Nearly 30 years after Honda’s founder started developing the product and after more than a dozen years of testing, the company best known for its cars and motorcycles is about to start delivering its first aircraft.
The Japan-based company this week is expected to receive a crucial Federal Aviation Administration certification of its first HondaJet, the last step before launching full production from its manufacturing hub and headquarters in Greensboro, North Carolina, where it employs more than 1,000. A company announcement is expected Wednesday.
The business jet, with engine inlet and flap and vane assemblies produced by Long Island-based CPI Aerostructures Inc., can seat up to seven and lists for about $4.5 million. It will be reaching customers at least five years behind schedule. Honda says it has received more than 100 orders, primarily from customers in North America and Europe.
CPI Aero, which makes structural assemblies for military and civilian aircraft, won the HondaJet contract in 2011. In August, the Edgewood company said the HondaJet contract had a potential value of $70 million. In a presentation, CPI said that Honda expects to deliver more than 100 aircraft within 24 months after certification.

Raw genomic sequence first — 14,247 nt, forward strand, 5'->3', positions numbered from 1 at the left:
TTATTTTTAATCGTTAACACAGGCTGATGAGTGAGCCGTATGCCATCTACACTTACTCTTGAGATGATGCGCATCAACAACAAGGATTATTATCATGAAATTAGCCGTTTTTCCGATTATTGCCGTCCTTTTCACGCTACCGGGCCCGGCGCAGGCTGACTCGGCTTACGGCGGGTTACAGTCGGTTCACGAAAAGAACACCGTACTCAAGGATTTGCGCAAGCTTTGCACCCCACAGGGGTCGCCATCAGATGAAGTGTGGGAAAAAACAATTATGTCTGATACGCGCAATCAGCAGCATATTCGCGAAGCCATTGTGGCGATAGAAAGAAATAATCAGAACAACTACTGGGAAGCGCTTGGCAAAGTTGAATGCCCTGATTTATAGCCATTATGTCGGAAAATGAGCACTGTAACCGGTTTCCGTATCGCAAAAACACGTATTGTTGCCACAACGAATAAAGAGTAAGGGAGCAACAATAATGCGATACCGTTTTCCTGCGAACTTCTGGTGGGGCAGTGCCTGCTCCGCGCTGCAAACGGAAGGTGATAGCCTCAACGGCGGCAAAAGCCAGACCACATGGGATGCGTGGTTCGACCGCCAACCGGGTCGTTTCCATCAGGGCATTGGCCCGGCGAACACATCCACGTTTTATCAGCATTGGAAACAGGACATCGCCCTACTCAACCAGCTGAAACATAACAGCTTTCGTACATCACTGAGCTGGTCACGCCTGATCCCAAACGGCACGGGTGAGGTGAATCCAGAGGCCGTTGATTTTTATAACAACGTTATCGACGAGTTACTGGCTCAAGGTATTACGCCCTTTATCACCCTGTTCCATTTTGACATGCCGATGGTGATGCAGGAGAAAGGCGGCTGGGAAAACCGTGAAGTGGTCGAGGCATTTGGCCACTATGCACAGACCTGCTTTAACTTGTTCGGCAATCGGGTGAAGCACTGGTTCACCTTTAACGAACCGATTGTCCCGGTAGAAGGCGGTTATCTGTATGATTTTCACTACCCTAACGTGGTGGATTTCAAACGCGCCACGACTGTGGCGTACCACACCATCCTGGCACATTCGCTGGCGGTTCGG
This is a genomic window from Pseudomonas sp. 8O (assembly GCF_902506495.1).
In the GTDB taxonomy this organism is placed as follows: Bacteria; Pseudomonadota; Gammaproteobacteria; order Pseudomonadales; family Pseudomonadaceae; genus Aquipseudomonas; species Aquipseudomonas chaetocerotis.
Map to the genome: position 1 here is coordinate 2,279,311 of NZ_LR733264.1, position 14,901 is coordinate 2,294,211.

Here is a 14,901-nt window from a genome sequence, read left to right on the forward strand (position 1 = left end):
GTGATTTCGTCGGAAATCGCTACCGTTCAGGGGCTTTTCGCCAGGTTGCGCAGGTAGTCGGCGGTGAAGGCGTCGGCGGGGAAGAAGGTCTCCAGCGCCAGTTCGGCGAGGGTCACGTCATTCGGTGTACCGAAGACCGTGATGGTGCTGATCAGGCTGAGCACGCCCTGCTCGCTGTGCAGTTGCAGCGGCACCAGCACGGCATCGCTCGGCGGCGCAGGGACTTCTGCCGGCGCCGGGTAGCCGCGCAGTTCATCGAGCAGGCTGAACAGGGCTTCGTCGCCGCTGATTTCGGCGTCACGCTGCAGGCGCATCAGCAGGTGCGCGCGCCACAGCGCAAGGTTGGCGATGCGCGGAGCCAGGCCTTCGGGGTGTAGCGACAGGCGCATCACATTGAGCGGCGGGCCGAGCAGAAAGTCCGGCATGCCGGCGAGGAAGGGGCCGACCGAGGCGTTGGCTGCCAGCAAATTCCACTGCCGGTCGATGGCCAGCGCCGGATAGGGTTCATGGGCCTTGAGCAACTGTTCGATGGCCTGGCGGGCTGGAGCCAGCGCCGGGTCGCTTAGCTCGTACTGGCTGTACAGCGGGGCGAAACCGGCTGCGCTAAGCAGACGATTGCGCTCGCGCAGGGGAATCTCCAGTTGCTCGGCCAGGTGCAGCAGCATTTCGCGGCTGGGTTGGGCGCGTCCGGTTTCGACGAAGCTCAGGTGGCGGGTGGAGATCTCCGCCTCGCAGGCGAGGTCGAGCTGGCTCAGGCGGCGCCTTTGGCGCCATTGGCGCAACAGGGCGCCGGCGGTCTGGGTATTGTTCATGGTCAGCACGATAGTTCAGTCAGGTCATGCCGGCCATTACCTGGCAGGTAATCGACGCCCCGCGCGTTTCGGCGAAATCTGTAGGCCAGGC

HondaJet’s model HA-420 is expected to be the first in a line of Honda aircraft. That could make the quality-conscious, price-competitive company a player in aviation since “anywhere Honda gets into, they tend to grab a significant market share fairly quickly,” said Wayne Plucker, who heads aerospace industry research at the consulting firm Frost & amp; Sullivan. Honda touts its plane as lighter, faster and more fuel-efficient than competitors that include U.S.-based Cessna and Embraer of Brazil.
Entering the aviation market was a goal of founder Soichiro Honda, and HondaJet’s development began several years before his death in 1991. Honda sent engineer Michimasa Fujino to the United States to design an experimental aircraft.
Fujino, now Honda Aircraft Co.’s CEO, brought innovation by positioning the engines above the wings rather than beneath them and drew inspiration for the porpoise-nose body design from a Salvatore Ferragamo high-heel shoe. The prototype flew in 2003. Fujino did not respond to requests for an interview.
With Ken Schachter